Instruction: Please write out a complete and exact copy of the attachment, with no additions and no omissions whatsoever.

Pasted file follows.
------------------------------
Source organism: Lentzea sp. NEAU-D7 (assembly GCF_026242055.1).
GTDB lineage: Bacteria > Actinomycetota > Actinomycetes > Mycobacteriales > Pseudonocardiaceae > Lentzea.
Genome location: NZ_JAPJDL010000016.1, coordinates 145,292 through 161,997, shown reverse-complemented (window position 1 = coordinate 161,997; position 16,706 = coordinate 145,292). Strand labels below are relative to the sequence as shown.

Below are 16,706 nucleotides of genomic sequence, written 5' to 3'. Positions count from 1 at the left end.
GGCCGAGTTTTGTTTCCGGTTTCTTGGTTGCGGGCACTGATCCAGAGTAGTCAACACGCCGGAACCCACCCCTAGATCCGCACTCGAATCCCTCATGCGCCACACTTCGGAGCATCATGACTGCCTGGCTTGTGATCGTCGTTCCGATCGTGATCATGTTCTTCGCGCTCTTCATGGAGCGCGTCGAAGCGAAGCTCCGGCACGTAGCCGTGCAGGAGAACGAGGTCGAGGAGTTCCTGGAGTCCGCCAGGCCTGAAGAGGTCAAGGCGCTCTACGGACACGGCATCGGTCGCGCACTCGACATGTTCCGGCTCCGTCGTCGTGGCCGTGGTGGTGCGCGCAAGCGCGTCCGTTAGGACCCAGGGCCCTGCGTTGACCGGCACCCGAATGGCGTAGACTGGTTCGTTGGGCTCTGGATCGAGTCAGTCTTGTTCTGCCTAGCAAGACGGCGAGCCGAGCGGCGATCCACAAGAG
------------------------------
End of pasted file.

Source organism: Lentzea sp. NEAU-D7 (assembly GCF_026242055.1).
GTDB lineage: Bacteria > Actinomycetota > Actinomycetes > Mycobacteriales > Pseudonocardiaceae > Lentzea.
Genome location: NZ_JAPJDL010000016.1, coordinates 145,292 through 161,997, shown reverse-complemented (window position 1 = coordinate 161,997; position 16,706 = coordinate 145,292). Strand labels below are relative to the sequence as shown.

Below are 16,706 nucleotides of genomic sequence, written 5' to 3'. Positions count from 1 at the left end.
GGCCGAGTTTTGTTTCCGGTTTCTTGGTTGCGGGCACTGATCCAGAGTAGTCAACACGCCGGAACCCACCCCTAGATCCGCACTCGAATCCCTCATGCGCCACACTTCGGAGCATCATGACTGCCTGGCTTGTGATCGTCGTTCCGATCGTGATCATGTTCTTCGCGCTCTTCATGGAGCGCGTCGAAGCGAAGCTCCGGCACGTAGCCGTGCAGGAGAACGAGGTCGAGGAGTTCCTGGAGTCCGCCAGGCCTGAAGAGGTCAAGGCGCTCTACGGACACGGCATCGGTCGCGCACTCGACATGTTCCGGCTCCGTCGTCGTGGCCGTGGTGGTGCGCGCAAGCGCGTCCGTTAGGACCCAGGGCCCTGCGTTGACCGGCACCCGAATGGCGTAGACTGGTTCGTTGGGCTCTGGATCGAGTCAGTCTTGTTCTGCCTAGCAAGACGGCGAGCCGAGCGGCGATCCACAAGAG